How to Make Tasty Hasselback Potatoes
The first step to making good Hasselback potatoes is to get the right potatoes. As mentioned above, you want to get a waxy potato so that it’s not too high in starch or too floury. They don’t hold their shape as well and not as easy to crisp up.
The second step is the secret to making crispy Hasselback potatoes. You need to soak your peeled potatoes overnight or at least for a few good hours. This process removes the starch from the potatoes, which subsequently allows for extra crispness.
The third step is butter. Butter makes everything taste so much better don’t you think?
Why I Love Hasselback Potato Salad
I’m not quite sure why people turn their noses up on “retro” dishes. But apparently, Hasselback potatoes fall under this category. For me, I think it’s an ingenious way to crisp up so many potato edges and come on, who doesn’t love crunchy potatoes? I also think they look wonderful! Such a great way to change up a regular potato salad recipe.
This really is a versatile salad. Great for hot summer days when you’ve got the BBQ on, or a wintery side dish to go with beef stew or a lamb ragu. No Thanksgiving or Christmas lunch or dinner can go past a good potato salad either, and this is such a lovely way of presenting it.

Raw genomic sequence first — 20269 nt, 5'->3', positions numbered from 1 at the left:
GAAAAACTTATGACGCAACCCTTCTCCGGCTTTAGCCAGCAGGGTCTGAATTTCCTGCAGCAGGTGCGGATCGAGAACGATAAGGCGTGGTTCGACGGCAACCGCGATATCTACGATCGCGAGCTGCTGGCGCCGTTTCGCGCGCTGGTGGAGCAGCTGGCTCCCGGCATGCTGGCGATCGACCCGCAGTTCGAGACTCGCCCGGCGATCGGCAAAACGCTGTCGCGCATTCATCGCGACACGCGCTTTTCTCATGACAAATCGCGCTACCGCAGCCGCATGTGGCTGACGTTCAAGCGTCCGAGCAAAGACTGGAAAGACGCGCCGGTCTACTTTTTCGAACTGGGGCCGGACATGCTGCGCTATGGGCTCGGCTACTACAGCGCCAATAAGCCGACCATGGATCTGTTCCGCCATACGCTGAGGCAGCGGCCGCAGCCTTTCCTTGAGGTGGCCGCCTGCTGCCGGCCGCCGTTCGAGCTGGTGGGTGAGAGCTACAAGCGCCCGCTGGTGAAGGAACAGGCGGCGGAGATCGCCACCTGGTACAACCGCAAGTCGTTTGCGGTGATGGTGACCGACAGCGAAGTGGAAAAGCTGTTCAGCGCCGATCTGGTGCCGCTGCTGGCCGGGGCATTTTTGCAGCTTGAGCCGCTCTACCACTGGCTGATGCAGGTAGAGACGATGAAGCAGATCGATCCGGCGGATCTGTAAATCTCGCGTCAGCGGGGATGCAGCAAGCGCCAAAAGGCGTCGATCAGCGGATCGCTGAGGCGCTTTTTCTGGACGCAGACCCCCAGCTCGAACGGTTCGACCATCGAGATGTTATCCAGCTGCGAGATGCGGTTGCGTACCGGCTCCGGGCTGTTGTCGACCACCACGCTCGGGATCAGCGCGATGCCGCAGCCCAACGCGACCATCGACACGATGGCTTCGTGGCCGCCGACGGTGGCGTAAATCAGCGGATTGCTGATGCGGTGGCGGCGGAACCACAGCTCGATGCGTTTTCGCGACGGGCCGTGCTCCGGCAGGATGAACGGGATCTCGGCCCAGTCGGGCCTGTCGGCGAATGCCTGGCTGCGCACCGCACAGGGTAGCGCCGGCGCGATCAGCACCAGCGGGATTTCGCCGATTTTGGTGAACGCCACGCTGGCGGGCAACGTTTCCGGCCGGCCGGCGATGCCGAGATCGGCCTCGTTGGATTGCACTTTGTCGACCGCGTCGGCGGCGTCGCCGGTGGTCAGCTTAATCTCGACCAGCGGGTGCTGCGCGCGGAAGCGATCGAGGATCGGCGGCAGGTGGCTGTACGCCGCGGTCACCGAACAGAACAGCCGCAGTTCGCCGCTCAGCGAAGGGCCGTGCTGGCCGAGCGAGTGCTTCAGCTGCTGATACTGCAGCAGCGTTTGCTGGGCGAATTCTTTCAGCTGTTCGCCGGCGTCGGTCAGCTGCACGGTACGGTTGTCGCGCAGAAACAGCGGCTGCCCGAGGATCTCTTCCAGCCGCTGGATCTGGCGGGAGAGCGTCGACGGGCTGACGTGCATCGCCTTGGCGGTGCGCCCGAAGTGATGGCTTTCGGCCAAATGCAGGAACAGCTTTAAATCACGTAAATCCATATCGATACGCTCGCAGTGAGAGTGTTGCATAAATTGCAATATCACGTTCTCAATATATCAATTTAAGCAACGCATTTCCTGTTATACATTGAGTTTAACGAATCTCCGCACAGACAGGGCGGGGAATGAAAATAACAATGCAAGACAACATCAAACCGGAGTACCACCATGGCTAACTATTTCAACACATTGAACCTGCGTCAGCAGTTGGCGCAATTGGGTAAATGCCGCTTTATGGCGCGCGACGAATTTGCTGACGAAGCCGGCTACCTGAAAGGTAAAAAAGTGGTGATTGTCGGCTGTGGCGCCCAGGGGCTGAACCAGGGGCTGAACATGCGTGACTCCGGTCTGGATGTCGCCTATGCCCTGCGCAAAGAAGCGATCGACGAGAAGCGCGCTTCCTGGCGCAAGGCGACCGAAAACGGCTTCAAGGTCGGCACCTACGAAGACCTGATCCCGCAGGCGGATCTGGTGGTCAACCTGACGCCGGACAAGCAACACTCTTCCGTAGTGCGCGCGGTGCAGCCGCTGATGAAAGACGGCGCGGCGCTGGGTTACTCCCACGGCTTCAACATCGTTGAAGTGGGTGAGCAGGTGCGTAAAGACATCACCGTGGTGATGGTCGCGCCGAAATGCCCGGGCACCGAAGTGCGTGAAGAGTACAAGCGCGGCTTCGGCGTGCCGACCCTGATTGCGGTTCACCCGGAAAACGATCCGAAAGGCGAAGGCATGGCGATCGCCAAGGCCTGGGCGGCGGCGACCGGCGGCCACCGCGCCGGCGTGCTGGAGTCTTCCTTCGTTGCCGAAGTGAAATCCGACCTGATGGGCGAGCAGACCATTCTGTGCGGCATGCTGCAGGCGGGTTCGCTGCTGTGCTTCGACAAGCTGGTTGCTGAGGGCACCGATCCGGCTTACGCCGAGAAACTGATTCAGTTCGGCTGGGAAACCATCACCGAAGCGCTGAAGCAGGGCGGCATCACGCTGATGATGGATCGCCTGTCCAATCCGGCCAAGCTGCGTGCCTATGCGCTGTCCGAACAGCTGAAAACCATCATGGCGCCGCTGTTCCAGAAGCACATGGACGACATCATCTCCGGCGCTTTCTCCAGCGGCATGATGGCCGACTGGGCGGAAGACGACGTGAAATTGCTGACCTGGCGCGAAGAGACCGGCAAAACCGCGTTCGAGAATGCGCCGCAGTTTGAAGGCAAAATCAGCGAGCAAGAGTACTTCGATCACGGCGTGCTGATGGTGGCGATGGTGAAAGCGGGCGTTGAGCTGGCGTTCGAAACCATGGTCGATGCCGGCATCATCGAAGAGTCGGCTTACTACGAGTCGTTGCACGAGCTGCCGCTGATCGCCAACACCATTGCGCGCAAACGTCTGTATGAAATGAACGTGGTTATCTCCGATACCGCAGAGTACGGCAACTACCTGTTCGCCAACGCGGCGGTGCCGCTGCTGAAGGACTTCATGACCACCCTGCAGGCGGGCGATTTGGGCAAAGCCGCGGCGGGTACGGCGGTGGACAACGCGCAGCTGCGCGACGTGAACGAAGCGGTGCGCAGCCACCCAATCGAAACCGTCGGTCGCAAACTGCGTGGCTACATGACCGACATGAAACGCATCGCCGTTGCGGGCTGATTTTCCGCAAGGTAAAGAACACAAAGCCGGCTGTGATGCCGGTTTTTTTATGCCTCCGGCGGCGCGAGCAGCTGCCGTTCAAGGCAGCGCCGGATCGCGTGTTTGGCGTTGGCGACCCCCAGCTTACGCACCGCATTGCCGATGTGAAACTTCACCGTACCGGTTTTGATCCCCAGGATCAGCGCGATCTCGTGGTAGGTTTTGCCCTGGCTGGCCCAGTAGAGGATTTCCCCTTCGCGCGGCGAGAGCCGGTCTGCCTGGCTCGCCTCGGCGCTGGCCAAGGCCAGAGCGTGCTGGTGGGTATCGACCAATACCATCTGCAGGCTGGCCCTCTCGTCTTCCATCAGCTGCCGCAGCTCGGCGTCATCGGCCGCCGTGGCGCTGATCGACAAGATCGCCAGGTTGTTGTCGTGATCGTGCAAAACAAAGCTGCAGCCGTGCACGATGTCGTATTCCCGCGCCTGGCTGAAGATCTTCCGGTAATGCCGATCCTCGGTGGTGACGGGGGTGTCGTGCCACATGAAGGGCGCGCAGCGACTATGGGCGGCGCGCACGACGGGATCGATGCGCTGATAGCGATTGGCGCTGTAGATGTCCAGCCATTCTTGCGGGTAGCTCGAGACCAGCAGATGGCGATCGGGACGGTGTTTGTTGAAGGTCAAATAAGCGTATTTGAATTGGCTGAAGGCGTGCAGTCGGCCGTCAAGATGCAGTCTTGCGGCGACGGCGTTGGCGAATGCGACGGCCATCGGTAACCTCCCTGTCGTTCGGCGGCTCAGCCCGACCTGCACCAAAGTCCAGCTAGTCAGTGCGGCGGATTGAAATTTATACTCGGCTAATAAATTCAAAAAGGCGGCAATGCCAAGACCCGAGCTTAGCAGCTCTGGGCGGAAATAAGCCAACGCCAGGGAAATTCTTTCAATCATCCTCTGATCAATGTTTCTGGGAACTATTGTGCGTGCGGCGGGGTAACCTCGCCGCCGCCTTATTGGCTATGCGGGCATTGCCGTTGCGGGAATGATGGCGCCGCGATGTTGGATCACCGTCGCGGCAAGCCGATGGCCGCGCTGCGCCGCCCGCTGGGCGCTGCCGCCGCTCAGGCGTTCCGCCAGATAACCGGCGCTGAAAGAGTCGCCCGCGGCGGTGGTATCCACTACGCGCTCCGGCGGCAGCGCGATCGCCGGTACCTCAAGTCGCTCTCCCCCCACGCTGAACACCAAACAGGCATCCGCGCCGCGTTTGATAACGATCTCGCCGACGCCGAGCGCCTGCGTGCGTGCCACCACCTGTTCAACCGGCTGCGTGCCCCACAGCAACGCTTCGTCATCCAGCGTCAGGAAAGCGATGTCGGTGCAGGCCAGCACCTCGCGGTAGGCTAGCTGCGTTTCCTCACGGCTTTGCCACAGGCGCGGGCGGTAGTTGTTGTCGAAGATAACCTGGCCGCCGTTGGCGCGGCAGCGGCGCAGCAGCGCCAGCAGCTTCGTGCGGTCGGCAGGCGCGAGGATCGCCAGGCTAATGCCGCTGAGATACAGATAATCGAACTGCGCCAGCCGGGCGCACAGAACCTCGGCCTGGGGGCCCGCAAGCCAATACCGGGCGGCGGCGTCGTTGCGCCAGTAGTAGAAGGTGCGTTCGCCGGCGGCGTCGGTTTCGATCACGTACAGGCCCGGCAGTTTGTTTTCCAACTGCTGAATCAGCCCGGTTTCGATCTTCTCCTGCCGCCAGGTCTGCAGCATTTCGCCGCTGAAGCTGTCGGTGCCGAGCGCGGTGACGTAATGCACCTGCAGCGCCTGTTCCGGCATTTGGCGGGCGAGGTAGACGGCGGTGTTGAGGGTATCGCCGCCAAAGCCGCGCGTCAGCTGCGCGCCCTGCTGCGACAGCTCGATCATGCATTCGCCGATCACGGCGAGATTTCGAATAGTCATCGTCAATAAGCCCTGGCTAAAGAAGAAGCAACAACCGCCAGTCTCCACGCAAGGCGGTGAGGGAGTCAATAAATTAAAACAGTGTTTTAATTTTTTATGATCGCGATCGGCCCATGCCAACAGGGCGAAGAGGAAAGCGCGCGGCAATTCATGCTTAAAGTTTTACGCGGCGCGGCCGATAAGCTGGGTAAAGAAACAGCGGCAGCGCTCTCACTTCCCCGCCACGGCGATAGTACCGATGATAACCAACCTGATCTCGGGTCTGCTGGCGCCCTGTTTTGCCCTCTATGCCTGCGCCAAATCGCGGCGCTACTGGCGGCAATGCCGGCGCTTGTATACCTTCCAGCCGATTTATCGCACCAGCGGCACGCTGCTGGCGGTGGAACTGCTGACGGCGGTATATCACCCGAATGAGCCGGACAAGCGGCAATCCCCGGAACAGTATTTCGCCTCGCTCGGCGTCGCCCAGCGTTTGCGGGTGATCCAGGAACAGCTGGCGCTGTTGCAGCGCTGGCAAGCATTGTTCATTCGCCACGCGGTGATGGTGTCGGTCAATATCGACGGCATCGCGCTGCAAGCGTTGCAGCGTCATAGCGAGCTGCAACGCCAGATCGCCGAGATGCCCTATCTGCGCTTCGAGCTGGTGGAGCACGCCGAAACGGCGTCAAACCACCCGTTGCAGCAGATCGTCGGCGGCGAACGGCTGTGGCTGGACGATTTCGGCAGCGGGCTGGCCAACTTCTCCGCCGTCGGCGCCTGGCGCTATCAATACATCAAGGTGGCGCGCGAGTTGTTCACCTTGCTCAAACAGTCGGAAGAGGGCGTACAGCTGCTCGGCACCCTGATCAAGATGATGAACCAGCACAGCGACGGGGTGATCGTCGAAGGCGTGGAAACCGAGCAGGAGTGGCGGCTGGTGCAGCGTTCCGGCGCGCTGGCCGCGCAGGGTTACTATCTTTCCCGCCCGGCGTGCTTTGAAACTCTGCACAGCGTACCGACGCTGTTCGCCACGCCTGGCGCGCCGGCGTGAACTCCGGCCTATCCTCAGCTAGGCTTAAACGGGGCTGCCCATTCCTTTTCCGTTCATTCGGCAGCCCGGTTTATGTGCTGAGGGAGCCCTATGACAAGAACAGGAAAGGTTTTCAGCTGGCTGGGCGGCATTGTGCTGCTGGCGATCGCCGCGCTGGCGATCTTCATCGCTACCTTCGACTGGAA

How to Make Hasselback Potato Salad
How to Make Hasselback Potatoes
Wash and peel the potatoes. Place a pair of chopsticks horizontally on the chopping board. Place the potato horizontally between the chopsticks. Start slicing the potato. The chopsticks will stop you from slicing all the way through.
Alternatively, if you’re confident enough, you can go freehand or even get a Hasselback contraption that will help you slice it evenly.
Place the potatoes in a bowl of cold water, wrap it up and place in the fridge overnight.
The next day, preheat the oven at 200°C or 400°F.
Remove potatoes from the water. Coat with 2 tbsp of olive oil and season with salt and pepper.
Melt the butter in the microwave.
Finely chop the green part of the spring onion and add to the melted butter.
Place the potatoes on a sheet pan and baste with spring onion butter.